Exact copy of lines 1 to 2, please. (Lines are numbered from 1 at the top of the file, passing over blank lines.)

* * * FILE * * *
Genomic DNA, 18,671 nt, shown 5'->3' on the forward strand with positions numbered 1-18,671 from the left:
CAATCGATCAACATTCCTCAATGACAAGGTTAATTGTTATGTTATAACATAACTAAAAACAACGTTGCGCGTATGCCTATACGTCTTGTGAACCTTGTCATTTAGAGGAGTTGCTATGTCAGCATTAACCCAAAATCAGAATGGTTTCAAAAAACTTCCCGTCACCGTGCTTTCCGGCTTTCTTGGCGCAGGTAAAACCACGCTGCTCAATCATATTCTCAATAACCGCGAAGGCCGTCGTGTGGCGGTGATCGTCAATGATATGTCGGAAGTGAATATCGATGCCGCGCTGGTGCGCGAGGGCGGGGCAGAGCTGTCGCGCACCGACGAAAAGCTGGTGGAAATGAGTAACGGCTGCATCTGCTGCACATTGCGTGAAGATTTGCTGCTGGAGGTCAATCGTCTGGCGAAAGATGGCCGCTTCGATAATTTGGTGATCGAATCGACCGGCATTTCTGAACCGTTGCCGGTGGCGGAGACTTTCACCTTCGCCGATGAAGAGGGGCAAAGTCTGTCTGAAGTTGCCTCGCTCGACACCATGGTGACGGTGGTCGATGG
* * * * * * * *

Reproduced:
Genomic DNA, 18,671 nt, shown 5'->3' on the forward strand with positions numbered 1-18,671 from the left:
CAATCGATCAACATTCCTCAATGACAAGGTTAATTGTTATGTTATAACATAACTAAAAACAACGTTGCGCGTATGCCTATACGTCTTGTGAACCTTGTCATTTAGAGGAGTTGCTATGTCAGCATTAACCCAAAATCAGAATGGTTTCAAAAAACTTCCCGTCACCGTGCTTTCCGGCTTTCTTGGCGCAGGTAAAACCACGCTGCTCAATCATATTCTCAATAACCGCGAAGGCCGTCGTGTGGCGGTGATCGTCAATGATATGTCGGAAGTGAATATCGATGCCGCGCTGGTGCGCGAGGGCGGGGCAGAGCTGTCGCGCACCGACGAAAAGCTGGTGGAAATGAGTAACGGCTGCATCTGCTGCACATTGCGTGAAGATTTGCTGCTGGAGGTCAATCGTCTGGCGAAAGATGGCCGCTTCGATAATTTGGTGATCGAATCGACCGGCATTTCTGAACCGTTGCCGGTGGCGGAGACTTTCACCTTCGCCGATGAAGAGGGGCAAAGTCTGTCTGAAGTTGCCTCGCTCGACACCATGGTGACGGTGGTCGATGG